Musk reiterated his projections of a very slow start in the next few months and then ramping up rapidly to a rate of 20,000 a month by the end of the year, and 50,000 a month by the end of 2018. It’s an aggressive schedule that will more than double Tesla’s total production rate in six months, and then quintuple it by the end of next year.

“I have high confidence that we’ll get to the end of the ‘S Curve,’ but it is impossible to predict the shape of it,” Musk said.

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Tesla makes fine cars and I expect this one to follow suit. There is a reason that the stock market values them more than they value GM.

And there is a reason that some buyers don't care about their carbon footprint -  the performance!  Now that the 300 mile range is available, it will be interesting to see how many 3's Tesla will sell.  The company still has to prove that they can handle mass production.

Tesla, live in Texas outside of Fort Worth.  In the last year I have seen one Tesla.  And there is one charge station available around me.  Not going to buy a Tesla and not going to buy Tesla stock (extraordinarily inflated value).  The infatuation with Tesla stock is Elon Musk and his hyperbole.  It is said to be near its maximum borrowing capacity and needs funding for the "3".  What's more the handful of 3s all went to employees of Tesla to test out and none of them was the scaled down version hyped.  It is a good looking car but what does a replacement battery cost?  And if the subsidy from the government goes away, the price will be to high.  And Obama is not president anymore so you can expect that extravagance to disappear.  The Chevy Volt is out of production, it was a hybrid.  Ford has hybrids as does Toyota.  All preform well but have a back gasoline engine to charge or provide power when the battery is depleted.  So hybrids are still dependent on petroleum.  Gasoline and Diesel are not going away for many years.  There needs to be a vast improvement in batteries for the all electric car to make it.  For instance what does a home charge station cost to own and install?  I bet you can buy a years worth of gasoline for one and charging the car is not cheap either, those kilowatts build up cost, you know.  Get real.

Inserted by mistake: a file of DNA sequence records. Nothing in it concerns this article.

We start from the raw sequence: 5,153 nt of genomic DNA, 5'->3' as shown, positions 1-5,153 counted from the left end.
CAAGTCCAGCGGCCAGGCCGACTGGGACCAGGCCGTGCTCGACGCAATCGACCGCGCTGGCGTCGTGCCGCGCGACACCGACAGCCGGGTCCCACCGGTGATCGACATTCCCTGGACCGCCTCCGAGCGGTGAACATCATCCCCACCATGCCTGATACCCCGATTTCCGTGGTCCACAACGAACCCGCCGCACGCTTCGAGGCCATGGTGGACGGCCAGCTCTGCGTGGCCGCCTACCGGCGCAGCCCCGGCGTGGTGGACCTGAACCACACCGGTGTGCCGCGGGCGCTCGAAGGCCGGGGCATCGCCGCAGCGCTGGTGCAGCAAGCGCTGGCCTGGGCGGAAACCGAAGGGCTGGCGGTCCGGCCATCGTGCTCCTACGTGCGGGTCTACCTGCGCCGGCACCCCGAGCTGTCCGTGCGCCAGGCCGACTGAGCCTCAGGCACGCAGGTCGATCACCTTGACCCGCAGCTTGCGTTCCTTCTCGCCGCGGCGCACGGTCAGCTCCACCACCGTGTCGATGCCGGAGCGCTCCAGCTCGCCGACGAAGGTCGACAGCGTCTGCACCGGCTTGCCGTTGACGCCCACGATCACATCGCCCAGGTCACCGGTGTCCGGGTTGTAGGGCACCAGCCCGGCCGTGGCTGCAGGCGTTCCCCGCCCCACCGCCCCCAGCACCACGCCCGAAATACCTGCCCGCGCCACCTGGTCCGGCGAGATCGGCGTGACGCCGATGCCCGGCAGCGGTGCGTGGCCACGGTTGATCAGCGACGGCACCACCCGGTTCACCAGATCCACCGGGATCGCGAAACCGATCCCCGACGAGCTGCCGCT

Let's see, where to start? How about at home.  The charging stations are for travelers away from home.  They are designed for fast charging.  The number of supercharger locations will triple in the next year.  The majority of Teslas are charged at home where there is no need for a fast charge.  Seldom are the batteries fully discharged from local driving.  Home charging stations generally run from less than $300 to about $900 depending on how fast a charge they provide and how many vehicles they charge at the same time.  As EVs become more common, there will be a much greater demand for home chargers and the price will come down substantially. Battery technology continues to advance and is already at the point where reasonable range distances are available.

I won't be a buyer of the stock either but that's only because I have better places to invest than the stock market.

As the cost of battery packs continues to go down, there will be no need for a subsidy, electric cars will be competitively priced with combustion engine cars. As production ramps up, other unit costs will go down.

It matters not one wit who is the president.  The market determines winners and losers.  Hybrids will probably be around for some time as a number of major auto manufacturers have said they will continue to offer them along with EVs as they phase out combustion engine vehicles.  Most hybrid owners report that they rarely visit a gas station.

Many skeptics who are car fans will be sold the first time they drive a Tesla.  I have a late model Toyota Avalon with a V-6.  It has really nice acceleration and passing gear.  The Tesla Model 3 performance is far superior.  The 0-60 mph time is two seconds less than the Avalon.

I'll gladly leave the determination of my being "real" to the members.  :-)

Tesla surges as Wall Street bets on Model 3

Noel Randewich and Sweta Singh reuters.com  #Technology News  August 3, 2017 / 7:52 AM

SAN FRANCISCO (Reuters) - Tesla Inc (TSLA.O) jumped 6 percent on Thursday as its quarterly report fueled bets that its new Model 3 sedan will propel the luxury electric carmaker into the mainstream.

Chief Executive Elon Musk is counting on the Model 3, Tesla's least pricey car to date, to make the company profitable and establish it as the leading electric carmaker ahead of BMW, General Motors and other long-established players.

Tesla's stock is up 63 percent in 2017, underscoring Wall Street's confidence in Musk.